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NZ firms trail behind global counterparts in managing security and privacy risks

Divina Paredes | Oct. 3, 2014
The executive team needs to take ownership of cyber risk and ensure the board understands how the organisation will defend against and respond to cyber risks, according to annual CIO, CSO and PwC information security survey.

More than 9,700 security, IT, and business executives across the globe — including 85 from New Zealand — participated in the Global State of Information Security Survey 2015.

Findings show that the number of detected incidents leapt 48 per cent, to 42.8 million, the equivalent of 117,339 attacks per day in 2013 and this increase comes at great cost with total financial losses attributed to security compromises increasing 34 per cent over 2013. Detected security incidents have increased 66 per cent year-over-year since 2009, the survey data indicates.

"It's come as no surprise that the rising incidents and associated financial impacts continue to increase," says van Hest. "The scale of the breaches is much larger and their impact extends to C-suite and the boardroom, with insider incidents and high-profile crimes on the rise."

Globally, big losses have been more common this year as organisations reporting financial hits in excess of US$20 million nearly doubled. Despite greater levels of concern, the survey found that global information security budgets actually decreased 4 per cent compared with 2013. Security spending as a percentage of IT budget has remained stalled at 4 per cent or less for the past five years.

"New Zealand organisations are bucking this trend however and 67 per cent plan to spend more on their security budgets in the next 12 months. Hopefully this means the increased level of activity in ownership of the issues and a strategic approach is now translating into investment and action.

"Organisations will need to identify and invest in cyber security practices that are most relevant to today's advanced attacks. It's important that their processes are fully integrated for predictive, preventive, detective and incident-response capabilities to minimise the likelihood and impact of incidents.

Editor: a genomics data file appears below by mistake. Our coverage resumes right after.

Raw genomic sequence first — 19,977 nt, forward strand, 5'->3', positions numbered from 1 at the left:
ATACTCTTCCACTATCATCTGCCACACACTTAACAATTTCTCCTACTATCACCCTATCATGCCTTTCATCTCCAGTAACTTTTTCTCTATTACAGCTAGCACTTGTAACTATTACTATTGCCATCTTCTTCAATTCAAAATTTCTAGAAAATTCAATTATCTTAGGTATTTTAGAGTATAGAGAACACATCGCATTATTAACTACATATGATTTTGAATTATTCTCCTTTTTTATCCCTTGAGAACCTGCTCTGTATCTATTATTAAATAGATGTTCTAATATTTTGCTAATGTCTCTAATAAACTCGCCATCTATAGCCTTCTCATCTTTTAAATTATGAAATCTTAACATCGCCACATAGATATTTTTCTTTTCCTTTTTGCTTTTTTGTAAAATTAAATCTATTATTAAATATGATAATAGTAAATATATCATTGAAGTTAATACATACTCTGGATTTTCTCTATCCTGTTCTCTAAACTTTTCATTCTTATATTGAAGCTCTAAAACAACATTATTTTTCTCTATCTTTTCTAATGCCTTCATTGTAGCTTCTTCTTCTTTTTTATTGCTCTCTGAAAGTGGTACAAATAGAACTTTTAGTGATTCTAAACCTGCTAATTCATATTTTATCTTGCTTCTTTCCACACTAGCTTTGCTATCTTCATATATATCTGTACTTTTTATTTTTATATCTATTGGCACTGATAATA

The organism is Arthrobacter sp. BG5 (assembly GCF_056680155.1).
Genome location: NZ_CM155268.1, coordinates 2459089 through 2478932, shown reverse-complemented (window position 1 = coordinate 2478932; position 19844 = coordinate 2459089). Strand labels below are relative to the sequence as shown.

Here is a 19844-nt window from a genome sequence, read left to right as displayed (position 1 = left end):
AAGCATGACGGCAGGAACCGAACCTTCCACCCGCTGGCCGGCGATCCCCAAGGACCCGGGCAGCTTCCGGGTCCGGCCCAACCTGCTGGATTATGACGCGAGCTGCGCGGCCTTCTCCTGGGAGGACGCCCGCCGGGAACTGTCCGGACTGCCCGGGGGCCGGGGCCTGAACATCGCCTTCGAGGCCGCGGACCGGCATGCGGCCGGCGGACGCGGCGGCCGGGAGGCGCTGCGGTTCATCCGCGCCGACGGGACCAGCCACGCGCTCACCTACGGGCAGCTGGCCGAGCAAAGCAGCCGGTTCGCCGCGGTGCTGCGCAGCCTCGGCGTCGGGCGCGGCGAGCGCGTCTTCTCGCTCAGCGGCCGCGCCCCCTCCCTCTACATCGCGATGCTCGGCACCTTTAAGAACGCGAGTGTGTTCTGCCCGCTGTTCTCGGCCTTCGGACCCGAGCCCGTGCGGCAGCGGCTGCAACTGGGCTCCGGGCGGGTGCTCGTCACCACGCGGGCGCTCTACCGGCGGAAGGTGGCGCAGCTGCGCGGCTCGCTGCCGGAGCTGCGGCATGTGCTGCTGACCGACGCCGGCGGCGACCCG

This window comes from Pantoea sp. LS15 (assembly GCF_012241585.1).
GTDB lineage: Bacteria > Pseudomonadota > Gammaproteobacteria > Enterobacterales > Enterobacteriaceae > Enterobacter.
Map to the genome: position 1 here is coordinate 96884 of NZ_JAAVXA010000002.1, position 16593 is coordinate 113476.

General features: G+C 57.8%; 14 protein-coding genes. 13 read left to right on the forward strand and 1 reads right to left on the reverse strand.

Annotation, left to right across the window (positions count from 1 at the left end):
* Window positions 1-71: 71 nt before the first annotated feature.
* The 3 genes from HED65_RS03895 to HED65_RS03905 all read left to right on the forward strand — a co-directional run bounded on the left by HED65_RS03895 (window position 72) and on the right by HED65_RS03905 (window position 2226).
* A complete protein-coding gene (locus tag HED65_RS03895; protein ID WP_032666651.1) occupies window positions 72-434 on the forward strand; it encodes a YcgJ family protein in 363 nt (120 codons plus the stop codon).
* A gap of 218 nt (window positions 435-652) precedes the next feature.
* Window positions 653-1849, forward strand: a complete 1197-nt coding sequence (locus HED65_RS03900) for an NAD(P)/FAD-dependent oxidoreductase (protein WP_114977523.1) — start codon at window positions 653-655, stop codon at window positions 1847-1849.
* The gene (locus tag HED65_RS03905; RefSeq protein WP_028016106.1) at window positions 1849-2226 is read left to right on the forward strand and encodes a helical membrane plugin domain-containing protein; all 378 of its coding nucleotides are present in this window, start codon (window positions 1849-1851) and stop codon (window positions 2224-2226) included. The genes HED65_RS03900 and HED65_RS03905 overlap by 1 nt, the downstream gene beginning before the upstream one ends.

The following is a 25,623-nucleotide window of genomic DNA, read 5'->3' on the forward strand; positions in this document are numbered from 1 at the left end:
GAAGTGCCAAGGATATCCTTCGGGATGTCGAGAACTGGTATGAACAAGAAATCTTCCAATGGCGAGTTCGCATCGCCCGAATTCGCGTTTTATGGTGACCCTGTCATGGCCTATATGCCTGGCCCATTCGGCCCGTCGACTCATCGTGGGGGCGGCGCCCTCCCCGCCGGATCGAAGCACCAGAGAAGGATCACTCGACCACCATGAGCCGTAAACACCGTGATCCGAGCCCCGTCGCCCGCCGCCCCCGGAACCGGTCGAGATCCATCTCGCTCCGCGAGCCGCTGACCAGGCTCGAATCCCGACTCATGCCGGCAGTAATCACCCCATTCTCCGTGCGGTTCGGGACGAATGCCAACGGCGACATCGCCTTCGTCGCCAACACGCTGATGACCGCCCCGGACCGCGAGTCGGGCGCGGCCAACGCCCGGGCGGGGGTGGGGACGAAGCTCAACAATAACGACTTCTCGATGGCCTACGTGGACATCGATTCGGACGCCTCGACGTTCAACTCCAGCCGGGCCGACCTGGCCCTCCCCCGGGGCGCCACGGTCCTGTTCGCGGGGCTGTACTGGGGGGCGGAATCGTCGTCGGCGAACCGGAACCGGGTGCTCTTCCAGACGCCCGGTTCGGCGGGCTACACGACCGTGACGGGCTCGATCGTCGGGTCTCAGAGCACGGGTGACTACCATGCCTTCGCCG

Meanwhile, high profile attacks by nation-states, organised crime and competitors are among the least frequent incidents, yet the fastest-growing cyber threats. This year, respondents who reported a cyber-attack by nation-states increased 86 per cent — and those incidents are also most likely under-reported. The survey also found a striking 64 per cent increase in security incidents attributed to competitors, some of whom may be backed by nation-states.

"It is vitally important for companies to focus on rapid detection of security intrusions and to have an effective, timely response. Given our interconnected business ecosystem, it is equally as important to establish policies and processes regarding third parties. Larger organisations need to be particularly wary as they're more likely to be targets since they offer more valuable information and their size and complexity make attacks less likely to be detected.

"Organisations must change from focusing on prevention and controls for security, to an information-centric and risk-based approach that uses controls to enable the business Information is a powerful business asset and the right approach to security and privacy will empower organisations to maximise its potential," says van Hest.


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